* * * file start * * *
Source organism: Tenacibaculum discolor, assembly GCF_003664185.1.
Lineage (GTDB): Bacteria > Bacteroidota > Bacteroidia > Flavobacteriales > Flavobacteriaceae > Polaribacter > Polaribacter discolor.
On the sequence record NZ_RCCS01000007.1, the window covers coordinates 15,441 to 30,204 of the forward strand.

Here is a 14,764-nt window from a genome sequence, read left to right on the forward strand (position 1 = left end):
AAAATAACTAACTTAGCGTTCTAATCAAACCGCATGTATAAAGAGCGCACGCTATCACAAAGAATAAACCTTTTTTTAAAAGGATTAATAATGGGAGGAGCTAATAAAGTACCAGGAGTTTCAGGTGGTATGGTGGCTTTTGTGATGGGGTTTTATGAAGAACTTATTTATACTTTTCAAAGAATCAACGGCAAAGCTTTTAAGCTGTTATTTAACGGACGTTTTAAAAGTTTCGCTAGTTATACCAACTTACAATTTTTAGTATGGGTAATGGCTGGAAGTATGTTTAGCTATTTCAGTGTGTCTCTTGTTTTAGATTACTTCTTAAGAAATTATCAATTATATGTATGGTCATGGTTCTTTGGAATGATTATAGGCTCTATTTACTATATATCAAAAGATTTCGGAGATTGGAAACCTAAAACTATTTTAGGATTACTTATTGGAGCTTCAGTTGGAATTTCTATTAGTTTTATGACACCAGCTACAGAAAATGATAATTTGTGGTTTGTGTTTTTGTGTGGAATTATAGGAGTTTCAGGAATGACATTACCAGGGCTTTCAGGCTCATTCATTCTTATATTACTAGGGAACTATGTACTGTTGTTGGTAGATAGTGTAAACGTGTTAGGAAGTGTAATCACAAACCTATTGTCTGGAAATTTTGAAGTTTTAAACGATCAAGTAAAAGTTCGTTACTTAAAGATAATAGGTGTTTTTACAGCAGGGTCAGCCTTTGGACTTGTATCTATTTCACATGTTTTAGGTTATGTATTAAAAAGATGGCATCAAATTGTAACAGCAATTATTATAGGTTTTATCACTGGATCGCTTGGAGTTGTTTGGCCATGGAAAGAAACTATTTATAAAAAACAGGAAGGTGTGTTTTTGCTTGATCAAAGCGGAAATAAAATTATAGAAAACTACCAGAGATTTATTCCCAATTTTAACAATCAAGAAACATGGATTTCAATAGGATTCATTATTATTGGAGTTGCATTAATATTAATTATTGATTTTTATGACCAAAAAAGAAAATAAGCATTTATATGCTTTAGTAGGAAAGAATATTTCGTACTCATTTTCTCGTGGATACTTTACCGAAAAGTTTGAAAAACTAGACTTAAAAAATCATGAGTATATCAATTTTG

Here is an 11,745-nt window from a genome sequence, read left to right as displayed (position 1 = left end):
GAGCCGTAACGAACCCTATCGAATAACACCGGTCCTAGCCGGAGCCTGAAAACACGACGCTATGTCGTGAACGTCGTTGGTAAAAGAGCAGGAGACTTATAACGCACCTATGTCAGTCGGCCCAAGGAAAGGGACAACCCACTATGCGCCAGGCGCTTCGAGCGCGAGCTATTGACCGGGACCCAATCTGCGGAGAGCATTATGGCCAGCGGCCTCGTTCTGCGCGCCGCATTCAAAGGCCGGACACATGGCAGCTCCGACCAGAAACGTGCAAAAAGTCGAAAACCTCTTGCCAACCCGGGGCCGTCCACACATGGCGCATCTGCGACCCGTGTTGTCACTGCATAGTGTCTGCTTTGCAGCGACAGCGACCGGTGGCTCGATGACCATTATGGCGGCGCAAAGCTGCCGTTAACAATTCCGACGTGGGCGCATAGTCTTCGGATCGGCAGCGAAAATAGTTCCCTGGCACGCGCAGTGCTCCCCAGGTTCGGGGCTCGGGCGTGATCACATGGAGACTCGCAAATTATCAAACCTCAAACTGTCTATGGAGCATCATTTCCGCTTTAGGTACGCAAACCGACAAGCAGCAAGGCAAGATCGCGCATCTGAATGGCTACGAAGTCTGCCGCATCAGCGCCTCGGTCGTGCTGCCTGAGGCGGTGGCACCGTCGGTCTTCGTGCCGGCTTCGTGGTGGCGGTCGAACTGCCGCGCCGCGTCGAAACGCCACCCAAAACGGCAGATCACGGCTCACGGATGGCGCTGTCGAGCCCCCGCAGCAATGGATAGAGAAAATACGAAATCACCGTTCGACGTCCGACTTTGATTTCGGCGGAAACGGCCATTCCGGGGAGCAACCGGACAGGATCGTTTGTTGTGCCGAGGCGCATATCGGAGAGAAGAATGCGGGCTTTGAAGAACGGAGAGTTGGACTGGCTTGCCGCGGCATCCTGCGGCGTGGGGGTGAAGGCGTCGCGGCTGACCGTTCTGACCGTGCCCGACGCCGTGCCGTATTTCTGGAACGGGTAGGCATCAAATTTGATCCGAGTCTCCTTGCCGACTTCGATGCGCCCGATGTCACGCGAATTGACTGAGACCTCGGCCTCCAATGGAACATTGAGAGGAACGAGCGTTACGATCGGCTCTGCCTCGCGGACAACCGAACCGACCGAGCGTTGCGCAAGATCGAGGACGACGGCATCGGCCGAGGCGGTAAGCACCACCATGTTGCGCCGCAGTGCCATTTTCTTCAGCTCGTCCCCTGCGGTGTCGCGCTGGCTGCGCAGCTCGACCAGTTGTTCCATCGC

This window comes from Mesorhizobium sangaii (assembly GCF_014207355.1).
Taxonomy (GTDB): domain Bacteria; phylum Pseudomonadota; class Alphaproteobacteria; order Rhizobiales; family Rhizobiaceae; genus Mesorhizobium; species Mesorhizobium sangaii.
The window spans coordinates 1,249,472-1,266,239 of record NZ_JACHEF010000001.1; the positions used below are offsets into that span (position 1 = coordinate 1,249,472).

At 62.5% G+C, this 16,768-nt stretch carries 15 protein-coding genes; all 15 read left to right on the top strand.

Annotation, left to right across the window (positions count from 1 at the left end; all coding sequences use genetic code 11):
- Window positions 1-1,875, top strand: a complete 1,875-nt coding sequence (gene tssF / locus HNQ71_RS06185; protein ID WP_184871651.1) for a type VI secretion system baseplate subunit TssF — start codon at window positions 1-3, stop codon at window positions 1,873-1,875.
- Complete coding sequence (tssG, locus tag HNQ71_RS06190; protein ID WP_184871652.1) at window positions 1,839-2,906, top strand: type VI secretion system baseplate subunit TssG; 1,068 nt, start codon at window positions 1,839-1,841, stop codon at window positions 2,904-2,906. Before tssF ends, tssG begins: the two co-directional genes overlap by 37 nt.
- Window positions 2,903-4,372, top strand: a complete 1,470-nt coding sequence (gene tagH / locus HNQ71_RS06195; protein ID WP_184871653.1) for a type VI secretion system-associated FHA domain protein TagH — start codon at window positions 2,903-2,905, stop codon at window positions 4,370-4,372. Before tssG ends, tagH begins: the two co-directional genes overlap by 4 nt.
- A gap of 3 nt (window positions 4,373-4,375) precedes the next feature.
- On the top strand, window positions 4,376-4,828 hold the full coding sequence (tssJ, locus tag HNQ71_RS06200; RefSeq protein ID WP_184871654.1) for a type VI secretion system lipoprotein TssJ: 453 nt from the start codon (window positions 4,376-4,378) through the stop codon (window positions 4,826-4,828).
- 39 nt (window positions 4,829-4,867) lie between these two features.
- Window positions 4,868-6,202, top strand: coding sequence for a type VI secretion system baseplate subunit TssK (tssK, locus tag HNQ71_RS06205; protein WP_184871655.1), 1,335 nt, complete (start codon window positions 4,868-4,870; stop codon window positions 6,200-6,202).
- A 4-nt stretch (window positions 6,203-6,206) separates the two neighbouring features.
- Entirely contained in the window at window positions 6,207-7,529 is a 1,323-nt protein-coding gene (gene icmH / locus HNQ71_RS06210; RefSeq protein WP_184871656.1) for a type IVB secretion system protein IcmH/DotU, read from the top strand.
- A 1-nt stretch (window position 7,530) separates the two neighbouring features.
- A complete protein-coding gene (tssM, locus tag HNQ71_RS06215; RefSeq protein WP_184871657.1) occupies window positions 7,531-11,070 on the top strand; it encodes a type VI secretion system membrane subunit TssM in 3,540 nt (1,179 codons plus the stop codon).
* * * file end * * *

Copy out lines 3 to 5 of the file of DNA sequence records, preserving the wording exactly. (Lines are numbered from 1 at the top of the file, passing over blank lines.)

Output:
On the sequence record NZ_RCCS01000007.1, the window covers coordinates 15,441 to 30,204 of the forward strand.

Here is a 14,764-nt window from a genome sequence, read left to right on the forward strand (position 1 = left end):
AAAATAACTAACTTAGCGTTCTAATCAAACCGCATGTATAAAGAGCGCACGCTATCACAAAGAATAAACCTTTTTTTAAAAGGATTAATAATGGGAGGAGCTAATAAAGTACCAGGAGTTTCAGGTGGTATGGTGGCTTTTGTGATGGGGTTTTATGAAGAACTTATTTATACTTTTCAAAGAATCAACGGCAAAGCTTTTAAGCTGTTATTTAACGGACGTTTTAAAAGTTTCGCTAGTTATACCAACTTACAATTTTTAGTATGGGTAATGGCTGGAAGTATGTTTAGCTATTTCAGTGTGTCTCTTGTTTTAGATTACTTCTTAAGAAATTATCAATTATATGTATGGTCATGGTTCTTTGGAATGATTATAGGCTCTATTTACTATATATCAAAAGATTTCGGAGATTGGAAACCTAAAACTATTTTAGGATTACTTATTGGAGCTTCAGTTGGAATTTCTATTAGTTTTATGACACCAGCTACAGAAAATGATAATTTGTGGTTTGTGTTTTTGTGTGGAATTATAGGAGTTTCAGGAATGACATTACCAGGGCTTTCAGGCTCATTCATTCTTATATTACTAGGGAACTATGTACTGTTGTTGGTAGATAGTGTAAACGTGTTAGGAAGTGTAATCACAAACCTATTGTCTGGAAATTTTGAAGTTTTAAACGATCAAGTAAAAGTTCGTTACTTAAAGATAATAGGTGTTTTTACAGCAGGGTCAGCCTTTGGACTTGTATCTATTTCACATGTTTTAGGTTATGTATTAAAAAGATGGCATCAAATTGTAACAGCAATTATTATAGGTTTTATCACTGGATCGCTTGGAGTTGTTTGGCCATGGAAAGAAACTATTTATAAAAAACAGGAAGGTGTGTTTTTGCTTGATCAAAGCGGAAATAAAATTATAGAAAACTACCAGAGATTTATTCCCAATTTTAACAATCAAGAAACATGGATTTCAATAGGATTCATTATTATTGGAGTTGCATTAATATTAATTATTGATTTTTATGACCAAAAAAGAAAATAAGCATTTATATGCTTTAGTAGGAAAGAATATTTCGTACTCATTTTCTCGTGGATACTTTACCGAAAAGTTTGAAAAACTAGACTTAAAAAATCATGAGTATATCAATTTTG